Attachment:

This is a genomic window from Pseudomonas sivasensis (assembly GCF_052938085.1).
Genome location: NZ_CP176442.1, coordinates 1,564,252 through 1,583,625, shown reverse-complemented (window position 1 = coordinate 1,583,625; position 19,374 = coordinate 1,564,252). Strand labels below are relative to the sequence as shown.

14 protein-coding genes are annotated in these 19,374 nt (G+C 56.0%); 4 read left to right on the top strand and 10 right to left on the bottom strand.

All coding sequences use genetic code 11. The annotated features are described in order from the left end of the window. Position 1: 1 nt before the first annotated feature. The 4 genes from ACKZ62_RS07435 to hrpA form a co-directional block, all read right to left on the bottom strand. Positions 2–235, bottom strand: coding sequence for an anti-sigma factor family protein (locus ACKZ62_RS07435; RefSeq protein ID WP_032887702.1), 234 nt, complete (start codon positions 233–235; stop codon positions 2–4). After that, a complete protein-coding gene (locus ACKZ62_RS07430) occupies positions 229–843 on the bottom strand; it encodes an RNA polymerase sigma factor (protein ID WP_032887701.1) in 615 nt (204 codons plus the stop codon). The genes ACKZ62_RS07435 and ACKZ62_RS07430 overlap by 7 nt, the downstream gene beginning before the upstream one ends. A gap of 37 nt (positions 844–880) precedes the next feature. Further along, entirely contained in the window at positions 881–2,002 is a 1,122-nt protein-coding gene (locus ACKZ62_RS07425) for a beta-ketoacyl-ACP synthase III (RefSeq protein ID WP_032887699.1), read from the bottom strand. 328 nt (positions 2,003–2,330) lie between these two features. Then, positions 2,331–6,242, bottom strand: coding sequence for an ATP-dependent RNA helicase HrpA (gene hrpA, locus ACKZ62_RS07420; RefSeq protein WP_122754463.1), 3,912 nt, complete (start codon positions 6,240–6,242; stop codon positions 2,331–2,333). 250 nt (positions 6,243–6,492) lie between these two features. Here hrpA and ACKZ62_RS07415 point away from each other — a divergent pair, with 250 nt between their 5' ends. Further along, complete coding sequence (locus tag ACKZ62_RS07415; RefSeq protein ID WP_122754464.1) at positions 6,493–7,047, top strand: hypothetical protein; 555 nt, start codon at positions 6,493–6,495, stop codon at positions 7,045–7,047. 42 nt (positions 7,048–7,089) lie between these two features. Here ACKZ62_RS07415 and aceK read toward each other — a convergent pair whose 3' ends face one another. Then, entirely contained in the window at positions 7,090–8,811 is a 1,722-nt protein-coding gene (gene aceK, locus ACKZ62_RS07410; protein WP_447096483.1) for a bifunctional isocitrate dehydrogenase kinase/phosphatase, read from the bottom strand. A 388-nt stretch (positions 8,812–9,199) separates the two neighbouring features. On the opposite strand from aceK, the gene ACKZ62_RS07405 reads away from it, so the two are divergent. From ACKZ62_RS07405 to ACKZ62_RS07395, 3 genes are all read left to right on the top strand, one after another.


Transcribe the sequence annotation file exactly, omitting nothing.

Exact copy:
This is a genomic window from Pseudomonas sivasensis (assembly GCF_052938085.1).
Genome location: NZ_CP176442.1, coordinates 1,564,252 through 1,583,625, shown reverse-complemented (window position 1 = coordinate 1,583,625; position 19,374 = coordinate 1,564,252). Strand labels below are relative to the sequence as shown.

14 protein-coding genes are annotated in these 19,374 nt (G+C 56.0%); 4 read left to right on the top strand and 10 right to left on the bottom strand.

All coding sequences use genetic code 11. The annotated features are described in order from the left end of the window. Position 1: 1 nt before the first annotated feature. The 4 genes from ACKZ62_RS07435 to hrpA form a co-directional block, all read right to left on the bottom strand. Positions 2–235, bottom strand: coding sequence for an anti-sigma factor family protein (locus ACKZ62_RS07435; RefSeq protein ID WP_032887702.1), 234 nt, complete (start codon positions 233–235; stop codon positions 2–4). After that, a complete protein-coding gene (locus ACKZ62_RS07430) occupies positions 229–843 on the bottom strand; it encodes an RNA polymerase sigma factor (protein ID WP_032887701.1) in 615 nt (204 codons plus the stop codon). The genes ACKZ62_RS07435 and ACKZ62_RS07430 overlap by 7 nt, the downstream gene beginning before the upstream one ends. A gap of 37 nt (positions 844–880) precedes the next feature. Further along, entirely contained in the window at positions 881–2,002 is a 1,122-nt protein-coding gene (locus ACKZ62_RS07425) for a beta-ketoacyl-ACP synthase III (RefSeq protein ID WP_032887699.1), read from the bottom strand. 328 nt (positions 2,003–2,330) lie between these two features. Then, positions 2,331–6,242, bottom strand: coding sequence for an ATP-dependent RNA helicase HrpA (gene hrpA, locus ACKZ62_RS07420; RefSeq protein WP_122754463.1), 3,912 nt, complete (start codon positions 6,240–6,242; stop codon positions 2,331–2,333). 250 nt (positions 6,243–6,492) lie between these two features. Here hrpA and ACKZ62_RS07415 point away from each other — a divergent pair, with 250 nt between their 5' ends. Further along, complete coding sequence (locus tag ACKZ62_RS07415; RefSeq protein ID WP_122754464.1) at positions 6,493–7,047, top strand: hypothetical protein; 555 nt, start codon at positions 6,493–6,495, stop codon at positions 7,045–7,047. 42 nt (positions 7,048–7,089) lie between these two features. Here ACKZ62_RS07415 and aceK read toward each other — a convergent pair whose 3' ends face one another. Then, entirely contained in the window at positions 7,090–8,811 is a 1,722-nt protein-coding gene (gene aceK, locus ACKZ62_RS07410; protein WP_447096483.1) for a bifunctional isocitrate dehydrogenase kinase/phosphatase, read from the bottom strand. A 388-nt stretch (positions 8,812–9,199) separates the two neighbouring features. On the opposite strand from aceK, the gene ACKZ62_RS07405 reads away from it, so the two are divergent. From ACKZ62_RS07405 to ACKZ62_RS07395, 3 genes are all read left to right on the top strand, one after another.